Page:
- July 19. (Thurs.)  Judi Silvano.  One never knows what to expect from singer/composer Silvano other than the certainty that she will offer an evening of music that constantly intrigues and entertains.  She’ll be working with pianist Theo Saunders, bassist Pat Senatore and drummer Kendall Kay. Vibrato Grill Jazz…etc.     (310) 474-9400.

- July 20. (Fri.)  The Josh Nelson Group. Pianist Nelson is in the vanguard of the Southland’s most gifted young jazz artists, releasing  his first recording at 19.  This time out he’s stretching the envelope in the company of guitarist Larry Koonse, trumpeter John Daversa and live sci-fi video art.  The Blue Whale.     (213) 620-0908.

Smokey Robinson

- July 20 & 21. (Fri. & Sat.)  Smokey Robinson.  Blessed with superb songwriting skills and one of the most warm and soothing voices in all of pop music, it’s no wonder Robinson has long been called the King of Motown. The Hollywood Bowl.    (323) 850-2000.

- July 21. (Sat.)  The Gift: the stellar assemblage of pianist Alan Pasqua, saxophonist Bob Sheppard, drummer Peter Erskine and bassist Darek Oles offer the gift of their world class accompaniment as a belated birthday present to singer April Williams, in the room she has established as one of L.A.’s best jazz venues.  Vitello’s.    (818) 769-0905.

- July 21. (Sat.)  The Pasadena POPS with Marvin Hamlisch and Michael Feinstein.  Conductor Hamlisch and the POPS open the summer season with a program featuring the master of the Great American Songbook.  The Los Angeles County Arboretum and Botanic Garden.  The Pasadena Symphony and Pops.   (626) 793-7172.

San Francisco

Leo Kottke

- July 22. (Sun.)  Leo Kottke.  Veteran guitarist Kottke is an entertaining artist, illuminating his vocals with humorous monologues.  But it is his impressive, finger-picking guitar playing that is the centerpiece of his performances.  Yoshi’s Oakland.   (510) 238-9200.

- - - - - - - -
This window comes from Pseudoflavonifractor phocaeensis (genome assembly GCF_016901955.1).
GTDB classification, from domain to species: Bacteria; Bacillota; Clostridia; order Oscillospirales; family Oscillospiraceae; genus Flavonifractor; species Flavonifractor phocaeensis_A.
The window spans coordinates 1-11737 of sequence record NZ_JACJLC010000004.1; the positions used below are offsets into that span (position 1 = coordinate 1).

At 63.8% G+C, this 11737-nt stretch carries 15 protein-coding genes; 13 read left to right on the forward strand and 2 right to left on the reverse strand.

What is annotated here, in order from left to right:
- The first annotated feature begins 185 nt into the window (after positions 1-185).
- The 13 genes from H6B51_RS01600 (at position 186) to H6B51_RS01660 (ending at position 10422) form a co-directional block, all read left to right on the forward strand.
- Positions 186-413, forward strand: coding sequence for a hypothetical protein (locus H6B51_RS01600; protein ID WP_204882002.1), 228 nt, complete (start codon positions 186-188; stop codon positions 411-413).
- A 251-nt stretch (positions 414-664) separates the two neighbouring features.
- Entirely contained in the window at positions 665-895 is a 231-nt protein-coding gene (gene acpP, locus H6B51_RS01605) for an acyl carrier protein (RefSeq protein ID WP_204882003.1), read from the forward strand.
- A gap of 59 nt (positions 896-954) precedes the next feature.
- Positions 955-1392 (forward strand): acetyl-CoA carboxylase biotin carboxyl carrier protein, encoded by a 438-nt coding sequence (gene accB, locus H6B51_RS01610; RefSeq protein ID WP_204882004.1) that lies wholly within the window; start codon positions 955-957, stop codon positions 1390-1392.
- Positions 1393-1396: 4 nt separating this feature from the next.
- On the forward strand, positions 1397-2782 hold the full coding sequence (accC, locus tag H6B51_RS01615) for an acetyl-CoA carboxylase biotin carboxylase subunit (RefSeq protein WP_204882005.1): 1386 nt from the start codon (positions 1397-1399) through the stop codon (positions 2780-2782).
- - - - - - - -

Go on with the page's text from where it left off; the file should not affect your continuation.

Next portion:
New York

- July 17 – 22. (Tues. – Sun.)  Igor Butman & the Moscow State Jazz Orchestra.  Saxophonist/bandleader Butman is the Wynton Marsalis of Russia, using his connections with the power elite to support the growing presence of jazz in his country.  His Orchestra includes some of Russia’s finest players. Dizzy’s Club Coca Cola.    (212) 258-9800.

- July 18. (Wed.)  A CIM Faculty Concert.  Four cutting edge improvisational artists from the Center for Improvisational Music — pianist Andy Milne, trumpeter Ralph Alessi, bassist Michael Formanek and drummer Tom Rainey – will perform works by all members of the group.  The Cornelia St. Café.   (212) 989-9319.

- July 19. (Thurs.)  An Enchanted Evening: The Songs of Richard Rodgers. “Enchanted” is the right word to describe an evening of Rodgers performed by the ensemble of Bill Charlap, piano / Barbara Carroll, piano & vocals / Sachal Vasandani, vocals / Warren Vaché, cornet /Jon Gordon, alto sax / John Allred, trombone / Jay Leonhart, bass / Sean Smith, bass / Tim Horner, drums.  The 92nd St. Y.   (212) 415-5500.


Stanley Clarke

- July 20 & 21.  (Fri. &.  Sat.)  The Stanley Clarke/Stewart Copeland Band.  A pair of world class jazz individualists – bassist Clarke and drummer Copeland – combine their unique visions into an irresistible blend of jazz, fusion and rock with an occasional tinge of classical.  They’re joined by keyboardist Ruslan Sirota and guitarist Brady Cohen.    Ronnie Scott’s.


- July 21. (Sat.)  The Christian Scott Quintet. Trumpeter Scott has been a vital new figure on the jazz scene since his first album, Rewind That, was released in 2006.  He’ll no doubt feature pieces from his latest album, Christian aTunde Adjua. arrival in   New Morning.    01 45 23 51 41.


- July 21. (Sat.) Esperanza Spalding. Winner of the Best New Artist award in the 2011 Grammys, bassist/singer Spalding has been crossing genres ever since.  She has modeled her career, she says, on those of Madonna and Ornette Colema.  Blue Note Milan.


Dionne Warwick

- July 19 – 21. (Thurs. – Sat.)  Dionne Warwick. Iconic pop singer Warwick was one of the big hit-makers of the rock era.  Best known for association with songwriters Burt Bacharach and Hal David, she is a five-time Grammy winner (plus seven other nominations). And she’s still going strong. Blue Note Tokyo.   03.5485.0088.

Picks of the Week: Feb. 14 – 19

February 14, 2012

By Don Heckman

Los Angeles

- Feb. 14. (Tues.)  Nedra Wheeler.  Bassist/vocalist Wheeler is a convincing performer as an instrumentalist and a singer. and she’ll no doubt be in rare form with the backing of  Lanny Hartley, piano, Clarence Webb, saxophone and Munyungo Jackson, drums.  Vibrato Grill Jazz…etc.   (310) 474-9400.

Spanky Wilson